"Americans have a dangerous fondness for monarchy," writes the columnist known as "Lexington" in London-based Economist magazine. Judging by our fawning reception of Queen Elizabeth II last week, he has a point.
Kept by the British people as the world's most expensive pets, in America the royals are rich relations whose rare visits we are flattered as puppy dogs to receive, like when the most popular girl in school accidentally exchanges polite pleasantries with a pimply boy from physics class.
We have always been small "r" republicans in my family, with a healthy North-England Labour Party disdain for all things queenly and kingly. Yet even in the union halls of Newcastle, there is a certain niggling affection for the queen herself, possibly akin to the respect paid to a lucky lottery winner. You gotta hand it to her - rarely in life do you come upon someone so assiduously devoted to not screwing up. Ramrod careful as she is, you'd think the English were still in the practice of beheading their leaders, as they did in 1649.
On my list of favorite presidents, George W. Bush ranks somewhere down below Warren G. Harding and James Buchanan, but I'm sure he'll be relieved to know that I think his winking at the queen was somewhat cool. The whole situation is worthy of a wink, perhaps a tacit acknowledgment that they are both mediocre people somehow thrust to the top of their respective heaps by the whims of genealogy and fate.
The prospect of a Bush followed by a Clinton followed by a Bush followed by a Clinton thrills me not at all. As Lexington observed last week, "There is nothing inherently wrong with the children or wives of politicians seeking high office, but there is definitely something wrong when people start treating them as heirs to the throne rather than candidates."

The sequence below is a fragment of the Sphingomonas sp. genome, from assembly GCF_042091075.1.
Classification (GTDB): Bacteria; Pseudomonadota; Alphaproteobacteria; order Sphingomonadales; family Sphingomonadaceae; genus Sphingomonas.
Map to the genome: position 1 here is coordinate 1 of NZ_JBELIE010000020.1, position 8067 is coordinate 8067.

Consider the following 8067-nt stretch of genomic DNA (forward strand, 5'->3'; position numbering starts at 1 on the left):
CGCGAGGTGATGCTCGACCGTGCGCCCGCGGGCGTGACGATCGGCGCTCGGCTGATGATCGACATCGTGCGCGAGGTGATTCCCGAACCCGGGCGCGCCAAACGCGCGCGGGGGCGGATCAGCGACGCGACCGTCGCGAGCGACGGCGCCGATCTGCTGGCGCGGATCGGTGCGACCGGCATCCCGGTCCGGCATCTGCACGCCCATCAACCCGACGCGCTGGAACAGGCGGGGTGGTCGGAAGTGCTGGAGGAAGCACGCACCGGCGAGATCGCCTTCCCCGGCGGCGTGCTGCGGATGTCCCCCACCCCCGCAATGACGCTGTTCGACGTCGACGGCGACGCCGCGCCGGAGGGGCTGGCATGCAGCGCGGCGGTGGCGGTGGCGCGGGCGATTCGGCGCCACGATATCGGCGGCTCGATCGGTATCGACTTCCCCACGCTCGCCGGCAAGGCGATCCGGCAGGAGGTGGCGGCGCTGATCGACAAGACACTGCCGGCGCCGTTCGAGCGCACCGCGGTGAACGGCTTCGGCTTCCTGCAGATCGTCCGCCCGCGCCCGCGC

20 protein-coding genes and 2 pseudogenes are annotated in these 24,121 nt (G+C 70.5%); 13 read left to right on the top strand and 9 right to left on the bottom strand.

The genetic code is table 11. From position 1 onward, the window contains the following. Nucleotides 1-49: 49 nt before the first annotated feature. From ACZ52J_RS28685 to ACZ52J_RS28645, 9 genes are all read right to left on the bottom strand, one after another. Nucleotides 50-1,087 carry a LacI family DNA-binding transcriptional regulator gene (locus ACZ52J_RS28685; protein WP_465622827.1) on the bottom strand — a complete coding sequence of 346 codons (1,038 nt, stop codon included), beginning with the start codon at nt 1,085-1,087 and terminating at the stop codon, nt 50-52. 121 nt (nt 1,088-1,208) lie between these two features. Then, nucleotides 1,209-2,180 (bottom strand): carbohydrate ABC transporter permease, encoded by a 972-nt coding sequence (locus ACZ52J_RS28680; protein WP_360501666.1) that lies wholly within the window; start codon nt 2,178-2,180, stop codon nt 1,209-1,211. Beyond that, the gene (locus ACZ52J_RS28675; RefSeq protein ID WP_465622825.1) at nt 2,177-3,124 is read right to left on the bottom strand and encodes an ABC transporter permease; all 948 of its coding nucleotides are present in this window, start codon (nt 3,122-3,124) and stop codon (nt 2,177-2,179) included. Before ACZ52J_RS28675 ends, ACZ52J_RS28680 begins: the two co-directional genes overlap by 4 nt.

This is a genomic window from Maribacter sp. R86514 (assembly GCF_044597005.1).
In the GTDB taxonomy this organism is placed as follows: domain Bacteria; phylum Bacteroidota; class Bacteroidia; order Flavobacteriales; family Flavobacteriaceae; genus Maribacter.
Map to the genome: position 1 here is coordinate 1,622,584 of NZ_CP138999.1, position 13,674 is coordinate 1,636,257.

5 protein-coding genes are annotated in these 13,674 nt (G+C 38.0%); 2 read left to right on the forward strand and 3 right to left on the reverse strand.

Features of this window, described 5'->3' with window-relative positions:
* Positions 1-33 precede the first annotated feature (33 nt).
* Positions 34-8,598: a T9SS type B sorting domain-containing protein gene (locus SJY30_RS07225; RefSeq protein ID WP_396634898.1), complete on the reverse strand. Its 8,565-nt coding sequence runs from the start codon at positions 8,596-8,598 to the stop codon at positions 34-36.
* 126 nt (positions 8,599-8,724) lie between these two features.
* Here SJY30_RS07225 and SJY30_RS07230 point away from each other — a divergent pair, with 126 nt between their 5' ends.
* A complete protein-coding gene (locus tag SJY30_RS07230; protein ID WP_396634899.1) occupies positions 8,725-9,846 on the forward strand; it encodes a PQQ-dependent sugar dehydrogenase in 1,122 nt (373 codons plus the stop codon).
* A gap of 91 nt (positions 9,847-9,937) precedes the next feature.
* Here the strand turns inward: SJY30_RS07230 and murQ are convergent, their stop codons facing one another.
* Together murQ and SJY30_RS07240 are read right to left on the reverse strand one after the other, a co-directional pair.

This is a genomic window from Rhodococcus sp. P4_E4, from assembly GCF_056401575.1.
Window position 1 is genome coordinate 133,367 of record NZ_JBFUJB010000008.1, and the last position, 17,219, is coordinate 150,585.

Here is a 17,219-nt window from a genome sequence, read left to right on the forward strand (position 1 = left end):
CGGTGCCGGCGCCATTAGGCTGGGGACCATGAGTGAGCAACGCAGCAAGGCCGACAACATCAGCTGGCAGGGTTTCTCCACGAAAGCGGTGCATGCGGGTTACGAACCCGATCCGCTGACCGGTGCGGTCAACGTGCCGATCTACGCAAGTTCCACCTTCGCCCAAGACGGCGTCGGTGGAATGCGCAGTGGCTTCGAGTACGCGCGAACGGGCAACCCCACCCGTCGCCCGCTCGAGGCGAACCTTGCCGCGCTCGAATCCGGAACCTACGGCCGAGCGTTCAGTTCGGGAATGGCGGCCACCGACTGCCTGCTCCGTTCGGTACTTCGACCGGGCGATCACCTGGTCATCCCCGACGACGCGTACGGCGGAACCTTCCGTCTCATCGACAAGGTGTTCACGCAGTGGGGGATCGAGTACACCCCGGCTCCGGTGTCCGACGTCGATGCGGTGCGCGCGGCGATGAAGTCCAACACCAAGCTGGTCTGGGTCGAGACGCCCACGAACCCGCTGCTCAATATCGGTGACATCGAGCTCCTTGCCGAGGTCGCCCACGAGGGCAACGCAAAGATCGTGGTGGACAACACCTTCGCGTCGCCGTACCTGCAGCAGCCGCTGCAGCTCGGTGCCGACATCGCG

Perpetuation of political dynasties threatens to turn our country into one where only people of a certain breeding can hope to be president, where having a former president in your family serves as a de facto litmus test for ability to do the job.
At the same time, The Washington Post reported Thursday that the current field of presidential candidates has a collective fortune of at least a quarter-billion dollars. Like the current president's father, who had no idea what a gallon of milk cost, none of these millionaires has more than a distant memory of what it is like to make ends meet as an ordinary American.
"The dynastification of its political life also points to a deeper problem: the fact that America is producing a quasi-hereditary political elite, cocooned in a world of wealth and privilege and utterly divorced from most people's lives," Lexington cautions.
It made for messy and frequently bloody succession fights, but the Anglo-Saxons who founded modern England after the fall of Rome firmly rejected automatically elevating a ruler's children to the throne. Our own Constitution was grounded in this tradition of merit-based promotion based on the consent of average citizens.
Abraham Lincoln is near the top of every list of our greatest leaders and even those who shun the study of history readily recall it was his common origins that made him great. No amount of Texas brush-clearing will ever turn George W. Bush from a rich slacker into a hard-working man of the people.
In America and Britain alike, we need to remember heroes like King Alfred the Great. All English schoolchildren know him well for accidentally allowing a cowherd wife's rye cakes to burn while he was hiding out in disguise and rallying his people during a Viking invasion. He humbly absorbed her harsh scolding and then richly rewarded her and her husband after regaining the kingdom. Among many worthy accomplishments, he dedicated half the kingdom's revenue to free public education, while greatly strengthening the navy to forestall future Viking attacks.
Contrast this with the current queen, who rewarded a presidential wink with steely and humorless contempt. Even a bad president is preferable to a monarch. I just hope the next president we select has much more in common with cowherds than with queens.
Matt Winters is the publisher of the Chinook Observer.